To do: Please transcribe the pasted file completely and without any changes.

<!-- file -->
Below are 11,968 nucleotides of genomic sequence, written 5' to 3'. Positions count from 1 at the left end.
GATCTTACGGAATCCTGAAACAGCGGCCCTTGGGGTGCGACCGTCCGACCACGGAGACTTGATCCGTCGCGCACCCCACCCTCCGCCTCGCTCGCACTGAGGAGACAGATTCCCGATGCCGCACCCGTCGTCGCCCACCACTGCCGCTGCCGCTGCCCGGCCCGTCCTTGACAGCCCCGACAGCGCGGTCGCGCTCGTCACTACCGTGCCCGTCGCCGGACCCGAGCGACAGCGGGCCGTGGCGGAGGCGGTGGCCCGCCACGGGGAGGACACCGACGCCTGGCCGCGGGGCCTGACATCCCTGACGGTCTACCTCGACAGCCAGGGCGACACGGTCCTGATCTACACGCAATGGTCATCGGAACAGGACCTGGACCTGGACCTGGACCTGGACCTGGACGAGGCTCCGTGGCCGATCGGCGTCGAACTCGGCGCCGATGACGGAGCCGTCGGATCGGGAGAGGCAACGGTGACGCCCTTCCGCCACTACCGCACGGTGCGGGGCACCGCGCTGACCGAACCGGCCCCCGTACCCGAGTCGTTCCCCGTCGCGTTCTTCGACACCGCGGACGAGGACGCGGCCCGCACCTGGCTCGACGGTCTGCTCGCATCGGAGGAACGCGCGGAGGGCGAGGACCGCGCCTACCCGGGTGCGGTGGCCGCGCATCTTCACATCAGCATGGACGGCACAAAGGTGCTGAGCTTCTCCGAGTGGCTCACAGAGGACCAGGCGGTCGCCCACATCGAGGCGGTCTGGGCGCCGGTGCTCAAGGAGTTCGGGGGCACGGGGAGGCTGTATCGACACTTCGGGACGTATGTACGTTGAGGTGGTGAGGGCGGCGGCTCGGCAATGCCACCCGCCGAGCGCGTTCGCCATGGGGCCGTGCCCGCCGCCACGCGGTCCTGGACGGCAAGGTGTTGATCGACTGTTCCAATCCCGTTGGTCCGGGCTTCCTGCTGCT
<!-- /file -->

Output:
Below are 11,968 nucleotides of genomic sequence, written 5' to 3'. Positions count from 1 at the left end.
GATCTTACGGAATCCTGAAACAGCGGCCCTTGGGGTGCGACCGTCCGACCACGGAGACTTGATCCGTCGCGCACCCCACCCTCCGCCTCGCTCGCACTGAGGAGACAGATTCCCGATGCCGCACCCGTCGTCGCCCACCACTGCCGCTGCCGCTGCCCGGCCCGTCCTTGACAGCCCCGACAGCGCGGTCGCGCTCGTCACTACCGTGCCCGTCGCCGGACCCGAGCGACAGCGGGCCGTGGCGGAGGCGGTGGCCCGCCACGGGGAGGACACCGACGCCTGGCCGCGGGGCCTGACATCCCTGACGGTCTACCTCGACAGCCAGGGCGACACGGTCCTGATCTACACGCAATGGTCATCGGAACAGGACCTGGACCTGGACCTGGACCTGGACCTGGACGAGGCTCCGTGGCCGATCGGCGTCGAACTCGGCGCCGATGACGGAGCCGTCGGATCGGGAGAGGCAACGGTGACGCCCTTCCGCCACTACCGCACGGTGCGGGGCACCGCGCTGACCGAACCGGCCCCCGTACCCGAGTCGTTCCCCGTCGCGTTCTTCGACACCGCGGACGAGGACGCGGCCCGCACCTGGCTCGACGGTCTGCTCGCATCGGAGGAACGCGCGGAGGGCGAGGACCGCGCCTACCCGGGTGCGGTGGCCGCGCATCTTCACATCAGCATGGACGGCACAAAGGTGCTGAGCTTCTCCGAGTGGCTCACAGAGGACCAGGCGGTCGCCCACATCGAGGCGGTCTGGGCGCCGGTGCTCAAGGAGTTCGGGGGCACGGGGAGGCTGTATCGACACTTCGGGACGTATGTACGTTGAGGTGGTGAGGGCGGCGGCTCGGCAATGCCACCCGCCGAGCGCGTTCGCCATGGGGCCGTGCCCGCCGCCACGCGGTCCTGGACGGCAAGGTGTTGATCGACTGTTCCAATCCCGTTGGTCCGGGCTTCCTGCTGCT